WASHINGTON (Reuters) - Steering and braking problems linked to two crashes and five injuries in 135,000 Toyota sport utility vehicles have prompted the opening of a federal investigation, a U.S. auto safety regulator said on Friday.
The U.S. National Highway Traffic Safety Administration (NHTSA) said it has 135 complaints from 2001-2002 model year Toyota Sequoia SUV owners alleging incidents of unexpected vehicle stability control activations resulting in automatic braking of the left or right wheel and unexpected steering pull.
A preliminary probe is the first step before NHTSA decides whether to demand a recall. Toyota spokeswoman Cindy Knight said the company is cooperating with NHTSA.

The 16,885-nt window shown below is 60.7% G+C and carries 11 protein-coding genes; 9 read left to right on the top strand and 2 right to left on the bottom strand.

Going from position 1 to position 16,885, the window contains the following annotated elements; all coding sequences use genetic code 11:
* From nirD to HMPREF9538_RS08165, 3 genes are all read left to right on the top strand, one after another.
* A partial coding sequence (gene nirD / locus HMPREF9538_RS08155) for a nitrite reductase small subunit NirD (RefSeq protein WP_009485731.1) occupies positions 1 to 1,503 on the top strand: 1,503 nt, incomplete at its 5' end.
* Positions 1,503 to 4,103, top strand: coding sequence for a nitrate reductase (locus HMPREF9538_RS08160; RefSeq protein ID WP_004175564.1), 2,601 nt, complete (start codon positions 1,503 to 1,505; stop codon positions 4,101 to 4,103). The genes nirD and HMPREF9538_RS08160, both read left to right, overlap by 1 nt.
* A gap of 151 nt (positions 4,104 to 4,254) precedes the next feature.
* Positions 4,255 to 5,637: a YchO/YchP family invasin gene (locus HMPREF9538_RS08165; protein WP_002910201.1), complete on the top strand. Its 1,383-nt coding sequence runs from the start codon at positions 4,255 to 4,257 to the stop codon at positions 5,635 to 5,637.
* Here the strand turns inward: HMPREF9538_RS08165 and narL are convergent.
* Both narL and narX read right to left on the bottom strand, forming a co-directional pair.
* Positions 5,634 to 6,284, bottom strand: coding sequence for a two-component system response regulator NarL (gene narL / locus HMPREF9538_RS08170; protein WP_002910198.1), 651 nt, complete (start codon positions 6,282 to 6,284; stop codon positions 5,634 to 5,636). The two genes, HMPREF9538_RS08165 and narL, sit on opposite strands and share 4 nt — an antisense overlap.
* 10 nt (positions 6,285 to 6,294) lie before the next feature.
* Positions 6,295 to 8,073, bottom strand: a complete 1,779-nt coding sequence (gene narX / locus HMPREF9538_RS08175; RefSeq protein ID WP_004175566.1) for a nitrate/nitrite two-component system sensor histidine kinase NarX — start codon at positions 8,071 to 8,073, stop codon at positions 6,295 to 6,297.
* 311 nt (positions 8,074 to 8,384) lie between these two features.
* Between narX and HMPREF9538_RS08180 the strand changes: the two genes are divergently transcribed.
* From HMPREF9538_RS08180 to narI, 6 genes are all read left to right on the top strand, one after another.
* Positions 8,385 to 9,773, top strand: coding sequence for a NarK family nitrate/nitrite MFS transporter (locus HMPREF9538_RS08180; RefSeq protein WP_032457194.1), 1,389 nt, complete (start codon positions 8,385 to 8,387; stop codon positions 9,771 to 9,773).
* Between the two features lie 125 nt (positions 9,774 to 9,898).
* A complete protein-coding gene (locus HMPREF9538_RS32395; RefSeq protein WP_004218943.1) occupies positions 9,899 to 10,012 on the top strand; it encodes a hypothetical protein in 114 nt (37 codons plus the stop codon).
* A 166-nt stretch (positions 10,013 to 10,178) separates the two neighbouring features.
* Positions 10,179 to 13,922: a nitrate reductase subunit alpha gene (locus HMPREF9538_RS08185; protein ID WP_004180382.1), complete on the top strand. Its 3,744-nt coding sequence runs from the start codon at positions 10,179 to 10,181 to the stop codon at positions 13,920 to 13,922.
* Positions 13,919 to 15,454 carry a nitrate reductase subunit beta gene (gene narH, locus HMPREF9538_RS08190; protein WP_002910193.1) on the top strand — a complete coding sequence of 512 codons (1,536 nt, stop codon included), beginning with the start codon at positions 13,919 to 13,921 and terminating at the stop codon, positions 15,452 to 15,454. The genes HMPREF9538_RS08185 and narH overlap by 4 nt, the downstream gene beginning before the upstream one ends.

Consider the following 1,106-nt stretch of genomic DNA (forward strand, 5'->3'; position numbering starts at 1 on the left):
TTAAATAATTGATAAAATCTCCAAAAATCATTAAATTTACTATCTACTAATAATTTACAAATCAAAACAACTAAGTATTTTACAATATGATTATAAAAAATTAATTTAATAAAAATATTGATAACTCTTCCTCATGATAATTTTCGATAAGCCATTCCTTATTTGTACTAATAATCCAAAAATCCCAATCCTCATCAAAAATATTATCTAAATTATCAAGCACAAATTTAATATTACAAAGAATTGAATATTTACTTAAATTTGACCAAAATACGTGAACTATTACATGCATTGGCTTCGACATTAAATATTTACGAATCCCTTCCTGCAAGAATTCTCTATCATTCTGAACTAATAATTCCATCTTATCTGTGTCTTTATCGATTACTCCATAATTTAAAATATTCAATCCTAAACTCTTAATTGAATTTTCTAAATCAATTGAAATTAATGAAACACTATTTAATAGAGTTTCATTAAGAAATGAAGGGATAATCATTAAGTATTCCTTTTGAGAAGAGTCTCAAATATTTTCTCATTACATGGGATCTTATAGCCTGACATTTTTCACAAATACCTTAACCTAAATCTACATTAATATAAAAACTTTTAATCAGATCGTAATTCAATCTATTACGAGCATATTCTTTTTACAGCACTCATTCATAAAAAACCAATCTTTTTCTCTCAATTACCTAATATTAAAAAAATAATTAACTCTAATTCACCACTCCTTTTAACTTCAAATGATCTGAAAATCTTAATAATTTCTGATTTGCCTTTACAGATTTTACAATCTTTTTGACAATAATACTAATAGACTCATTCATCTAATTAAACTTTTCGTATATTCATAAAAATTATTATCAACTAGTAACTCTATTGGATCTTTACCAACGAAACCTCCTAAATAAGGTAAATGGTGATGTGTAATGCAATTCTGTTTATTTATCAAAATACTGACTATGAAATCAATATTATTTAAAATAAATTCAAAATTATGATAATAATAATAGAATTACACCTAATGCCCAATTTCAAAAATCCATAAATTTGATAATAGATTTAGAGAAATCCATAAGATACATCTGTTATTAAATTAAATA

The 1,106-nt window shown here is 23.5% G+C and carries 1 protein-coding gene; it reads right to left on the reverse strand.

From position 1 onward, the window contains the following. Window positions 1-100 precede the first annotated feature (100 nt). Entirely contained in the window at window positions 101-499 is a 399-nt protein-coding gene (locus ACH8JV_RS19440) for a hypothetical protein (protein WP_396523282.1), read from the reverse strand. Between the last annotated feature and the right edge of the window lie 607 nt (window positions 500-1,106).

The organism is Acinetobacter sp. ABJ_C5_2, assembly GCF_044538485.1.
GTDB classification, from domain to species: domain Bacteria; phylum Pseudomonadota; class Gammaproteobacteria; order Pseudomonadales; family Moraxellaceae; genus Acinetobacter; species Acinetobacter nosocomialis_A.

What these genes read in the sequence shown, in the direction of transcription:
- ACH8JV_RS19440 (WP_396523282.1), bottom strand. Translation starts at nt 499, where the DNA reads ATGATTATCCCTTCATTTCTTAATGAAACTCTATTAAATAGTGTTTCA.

- Celebrity deaths 2018: All the stars we lost too soon 45 Pictures
- 10 finalists for TIME Person of the Year 2018 11 Pictures
Around half of the complaints said a faulty sensor was diagnosed as the cause of the problem, while other complaints report similar symptoms and driving conditions, NHTSA said.
Most of the complaints reported an unexpected activation at highway speeds. Some reported the incident as feeling like a "jerk" to the steering wheel.
In 2010, Toyota recalled 50,000 2003 Sequoia SUVs because the vehicle stability control system could activate at low speed for a few seconds during acceleration NHTSA had launched an investigation in 2008 into the issue and upgraded it in 2009. Toyota insisted at the time the issue wasn't a safety issue but agreed to recall the vehicles anyway.
(Reporting by David Shepardson; Editing by David Gregorio)